Is cyber resilience part of your business case yet?

Cyber threats are real. And the cyber threat level isuncomfortably high, especially when compared to vulnerabilities in people,process, and technology. High? Yes, but more or less stable too, as threatsprimarily show evolution, not revolution. Due to monitoringand research, we’re gaining more and more insight into the threat landscapeand how it evolves.

Despite this insight, however, in most organizations the growingdependence on Information and Communications Technology (ICT) is not yet met bya matching level of cyber resilience. This means that if incidents happen, theycause damage to the organization, its clients, stakeholders, or all three.

In April 2013, the Netherlands was hit by numerous Denial ofService attacks on websites of banks, airlines, and even the government(including the central e-authentication system DigiD). These attacks clearly demonstratedthe threat and the necessity of adequate response measures. But that’s not all:they also pointed to the very real need to ensure an organization can use thecounter measures it has invested in. Now, it has become more difficult to denythat cyber threats are real.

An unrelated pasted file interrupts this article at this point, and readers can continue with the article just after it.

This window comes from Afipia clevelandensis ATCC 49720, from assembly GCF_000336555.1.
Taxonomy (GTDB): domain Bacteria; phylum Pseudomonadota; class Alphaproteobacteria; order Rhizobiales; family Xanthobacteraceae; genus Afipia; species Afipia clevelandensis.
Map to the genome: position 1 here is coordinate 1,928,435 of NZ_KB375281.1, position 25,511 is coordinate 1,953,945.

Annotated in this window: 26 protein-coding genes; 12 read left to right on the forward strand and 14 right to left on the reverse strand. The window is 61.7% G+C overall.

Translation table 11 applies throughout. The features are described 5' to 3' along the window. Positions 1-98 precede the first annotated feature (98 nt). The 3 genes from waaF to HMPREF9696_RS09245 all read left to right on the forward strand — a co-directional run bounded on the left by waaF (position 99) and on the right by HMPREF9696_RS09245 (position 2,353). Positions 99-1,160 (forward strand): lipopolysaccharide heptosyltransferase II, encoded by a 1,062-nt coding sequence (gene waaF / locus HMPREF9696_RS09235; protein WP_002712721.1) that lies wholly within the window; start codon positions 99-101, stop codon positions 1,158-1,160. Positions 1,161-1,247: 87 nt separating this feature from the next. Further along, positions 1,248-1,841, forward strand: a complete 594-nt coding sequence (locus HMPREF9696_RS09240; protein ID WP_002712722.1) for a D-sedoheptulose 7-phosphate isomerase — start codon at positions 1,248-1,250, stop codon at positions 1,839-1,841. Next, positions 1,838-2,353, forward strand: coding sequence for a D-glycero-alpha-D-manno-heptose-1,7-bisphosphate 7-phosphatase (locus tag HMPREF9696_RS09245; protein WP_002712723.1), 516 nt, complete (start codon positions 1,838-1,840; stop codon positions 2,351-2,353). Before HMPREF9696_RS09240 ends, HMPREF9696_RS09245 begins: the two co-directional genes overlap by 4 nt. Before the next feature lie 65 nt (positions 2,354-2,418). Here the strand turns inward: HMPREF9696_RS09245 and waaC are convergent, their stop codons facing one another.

The key question is not how cyber security should prohibituse of ICT because, in general, the benefits of digital transformation are fartoo attractive. So the key question should be: how can we offer valuabledigital services securely while at the same time maintaining regard for privacy?

This is likely to mean that additional securityfunctionality should be added to ICT projects. Why? To safeguard availability,integrity, and confidentiality of data and functionalities. Yes, we’re talkingabout security and privacy by design. So far, such requirements seldom make itinto the plans and business cases, although there’s no doubt they should be inthere.

So what is the consequence of not incorporating security inthe business case from the start? During a period in which budgets are beingsqueezed hard, the main consequence may well be a bitter pill to swallow. It isthat the costs will come later and they will potentially be multiplied anduncontrollable.

Think about the costs of response, repair, and reputationafter successful DDOS attacks on your retail or e-government website. Beingpennywise and pound foolish by not investing in cyber security and then absorbingan even bigger long-term cost is not the way forward. It is time to make cyberresilience part of every best practice business case; I cannot see it any otherway.

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Patrick de Graaf
Senior Consultant, Capgemini Consulting

About the Author

Patrick de Graaf | Senior Consultant, Capgemini Consulting

Patrick works with clients on strategic cyber security issues including strategy and policy, organization and security awareness. Read More